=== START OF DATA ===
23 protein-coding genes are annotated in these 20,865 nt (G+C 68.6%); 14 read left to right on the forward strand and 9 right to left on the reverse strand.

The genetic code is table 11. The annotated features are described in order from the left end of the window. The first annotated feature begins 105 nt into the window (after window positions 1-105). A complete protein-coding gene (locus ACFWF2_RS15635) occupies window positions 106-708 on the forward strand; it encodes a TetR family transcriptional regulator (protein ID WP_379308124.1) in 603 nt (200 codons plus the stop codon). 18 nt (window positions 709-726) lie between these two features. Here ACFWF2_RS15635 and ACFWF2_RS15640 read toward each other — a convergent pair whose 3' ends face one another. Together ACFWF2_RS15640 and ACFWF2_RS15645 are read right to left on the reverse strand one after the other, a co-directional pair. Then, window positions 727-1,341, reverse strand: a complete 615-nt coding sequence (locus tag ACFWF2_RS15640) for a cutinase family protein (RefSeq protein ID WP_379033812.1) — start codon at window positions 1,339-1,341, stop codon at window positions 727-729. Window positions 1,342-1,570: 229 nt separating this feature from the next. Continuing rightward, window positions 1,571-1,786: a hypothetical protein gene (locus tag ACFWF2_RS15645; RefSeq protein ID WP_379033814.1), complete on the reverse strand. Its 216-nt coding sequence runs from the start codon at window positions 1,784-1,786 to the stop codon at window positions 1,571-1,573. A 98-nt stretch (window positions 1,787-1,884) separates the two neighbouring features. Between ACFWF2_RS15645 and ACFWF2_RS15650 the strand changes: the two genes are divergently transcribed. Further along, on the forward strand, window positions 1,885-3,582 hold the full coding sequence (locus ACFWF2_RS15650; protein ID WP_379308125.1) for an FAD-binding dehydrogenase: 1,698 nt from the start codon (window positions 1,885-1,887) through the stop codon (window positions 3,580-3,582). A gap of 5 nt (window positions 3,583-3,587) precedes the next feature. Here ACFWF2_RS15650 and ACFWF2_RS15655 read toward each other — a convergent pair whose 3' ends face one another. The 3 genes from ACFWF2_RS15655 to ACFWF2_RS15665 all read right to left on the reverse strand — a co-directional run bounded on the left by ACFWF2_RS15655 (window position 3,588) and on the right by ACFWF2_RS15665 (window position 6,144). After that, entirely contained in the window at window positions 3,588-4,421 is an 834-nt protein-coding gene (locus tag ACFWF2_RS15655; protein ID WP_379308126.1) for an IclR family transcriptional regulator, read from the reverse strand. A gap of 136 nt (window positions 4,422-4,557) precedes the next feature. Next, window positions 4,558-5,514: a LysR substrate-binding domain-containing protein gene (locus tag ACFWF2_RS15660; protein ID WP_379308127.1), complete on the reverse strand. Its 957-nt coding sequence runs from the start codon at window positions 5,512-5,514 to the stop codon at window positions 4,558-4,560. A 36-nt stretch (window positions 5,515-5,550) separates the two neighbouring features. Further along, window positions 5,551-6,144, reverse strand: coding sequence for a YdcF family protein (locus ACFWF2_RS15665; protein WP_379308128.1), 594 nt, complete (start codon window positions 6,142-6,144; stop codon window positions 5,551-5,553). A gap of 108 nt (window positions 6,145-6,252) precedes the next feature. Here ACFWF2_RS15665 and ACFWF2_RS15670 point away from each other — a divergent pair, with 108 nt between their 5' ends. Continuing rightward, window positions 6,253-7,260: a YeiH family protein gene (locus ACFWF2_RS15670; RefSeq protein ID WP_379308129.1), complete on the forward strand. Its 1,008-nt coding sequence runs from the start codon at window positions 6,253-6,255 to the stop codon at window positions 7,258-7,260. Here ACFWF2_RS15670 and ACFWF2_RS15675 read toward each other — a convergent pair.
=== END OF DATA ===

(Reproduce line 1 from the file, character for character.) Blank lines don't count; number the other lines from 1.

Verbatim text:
23 protein-coding genes are annotated in these 20,865 nt (G+C 68.6%); 14 read left to right on the forward strand and 9 right to left on the reverse strand.